Peter Tufano, Peter Moores Dean, Saïd Business School, commented: “In an increasingly uncertain world and one in which politics is accentuating national boundaries, it is vital to maintain a global perspective. While we do this in our curriculum and in the composition of our classes, by joining with our new colleagues from across the world, we can build bridges for learning and understanding across cultures and communities. All great institutions—even Oxford—benefit by working with others; solving the world’s most complex global problems requires multiple perspectives. The Network is a brilliant initiative to share knowledge and learning across borders and institutions.”
A major conference in recognition of the fifth anniversary of the founding of the Global Network for Advanced Management will be convened in April 2017 to showcase that the future of management education has arrived. Deans and invited guests from all Global Network member schools also will assess the implications of rising economic populism and anti-globalization sentiment for business and management education. The conference will demonstrate the power of networked education by featuring real-time virtual student project work, the results of data gathering across the Network, and jointly developed case studies.
Jikyeong Kang, the president, CEO, dean, and MVP Professor of Marketing at the Asian Institute of Management, said, “We believe the Global Network is a major contributor to the future of business education. The myriad connections—between students, faculty, and alumni—made possible by the Network strengthen the programs at each school by extending our reach and vision. Having Oxford Saïd as part of the Network will bolster that effect.”
Peter Todd, the dean of HEC Paris, commented: “Our students are curious about business and culture in regions all over the world. Adding Saïd Business School to the Global Network gives those students expanded access to and insight into one of the most important global markets. Saïd also brings tremendous intellectual resources. I am confident this will strengthen the network and increase what each member school can accomplish.”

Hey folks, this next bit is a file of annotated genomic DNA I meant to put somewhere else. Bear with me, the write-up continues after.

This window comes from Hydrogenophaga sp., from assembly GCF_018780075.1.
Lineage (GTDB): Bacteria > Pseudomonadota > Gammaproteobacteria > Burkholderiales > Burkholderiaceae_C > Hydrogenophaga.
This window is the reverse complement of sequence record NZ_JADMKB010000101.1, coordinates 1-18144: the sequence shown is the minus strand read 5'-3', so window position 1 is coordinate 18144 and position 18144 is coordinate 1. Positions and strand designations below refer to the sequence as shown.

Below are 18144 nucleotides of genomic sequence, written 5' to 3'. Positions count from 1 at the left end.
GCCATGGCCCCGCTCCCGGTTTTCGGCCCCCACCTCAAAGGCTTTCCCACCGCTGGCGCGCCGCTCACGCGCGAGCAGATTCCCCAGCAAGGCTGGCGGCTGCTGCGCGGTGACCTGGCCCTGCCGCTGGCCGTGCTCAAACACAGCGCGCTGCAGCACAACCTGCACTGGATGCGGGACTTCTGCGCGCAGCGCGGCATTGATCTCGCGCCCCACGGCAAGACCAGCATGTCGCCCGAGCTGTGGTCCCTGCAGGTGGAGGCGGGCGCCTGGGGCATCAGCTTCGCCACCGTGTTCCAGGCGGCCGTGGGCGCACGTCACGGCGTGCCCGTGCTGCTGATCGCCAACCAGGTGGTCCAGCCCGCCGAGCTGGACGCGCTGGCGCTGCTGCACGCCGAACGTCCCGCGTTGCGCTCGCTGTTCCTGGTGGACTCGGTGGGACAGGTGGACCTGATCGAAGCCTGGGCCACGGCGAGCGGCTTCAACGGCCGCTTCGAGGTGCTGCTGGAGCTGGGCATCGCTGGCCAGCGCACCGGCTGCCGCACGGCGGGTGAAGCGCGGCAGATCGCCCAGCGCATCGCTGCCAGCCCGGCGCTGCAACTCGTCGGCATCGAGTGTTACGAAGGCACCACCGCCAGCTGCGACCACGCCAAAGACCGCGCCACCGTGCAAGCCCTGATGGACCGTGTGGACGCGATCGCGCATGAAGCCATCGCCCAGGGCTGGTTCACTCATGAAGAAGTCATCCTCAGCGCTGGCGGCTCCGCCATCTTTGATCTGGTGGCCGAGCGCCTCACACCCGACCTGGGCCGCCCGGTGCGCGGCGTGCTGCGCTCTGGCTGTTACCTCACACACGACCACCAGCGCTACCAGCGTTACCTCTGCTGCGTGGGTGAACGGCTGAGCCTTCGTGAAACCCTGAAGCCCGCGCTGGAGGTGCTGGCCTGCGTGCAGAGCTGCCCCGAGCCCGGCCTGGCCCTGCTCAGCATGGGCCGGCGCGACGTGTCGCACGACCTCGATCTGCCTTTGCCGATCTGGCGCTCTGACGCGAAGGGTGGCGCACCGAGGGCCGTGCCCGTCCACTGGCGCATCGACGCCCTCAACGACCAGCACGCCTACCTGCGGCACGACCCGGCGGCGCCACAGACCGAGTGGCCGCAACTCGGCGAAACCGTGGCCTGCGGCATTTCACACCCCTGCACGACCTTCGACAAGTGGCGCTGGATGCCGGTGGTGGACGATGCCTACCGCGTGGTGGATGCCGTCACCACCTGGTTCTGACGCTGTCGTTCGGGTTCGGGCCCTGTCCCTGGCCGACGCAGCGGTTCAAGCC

The Network has expanded by nine schools since its founding and has attracted interest from many in management education.
The University of California Berkeley’s Haas School of Business joined in 2015. Richard K. Lyons, the Bank of America Dean at Berkeley-Haas, described the benefits the school has seen through engagement with the Network: “There is no single school or program that can offer its students such a wide array of quality educational content or access to peers and faculty across so many countries. Berkeley-Haas students especially enjoy the flexibility of the format, which ranges from online courses to in-country visits. Plus, the potential for schools to collaborate in digital learning, particularly asynchronous courses, is just tremendous. Finally, the effective alumni network our students can access is vast.”
“The Network has progressed from a concept to a proven innovator,” said Edward A. Snyder, the chair of the Global Network for Advanced Management and the Indra K. Nooyi Dean and William S. Beinecke Professor of Economics and Management at Yale School of Management. “Having Oxford, a global leader with unmatched intellectual resources, join us will strengthen the Network. We look forward to Oxford Saïd advancing our work on the forefront of management education.”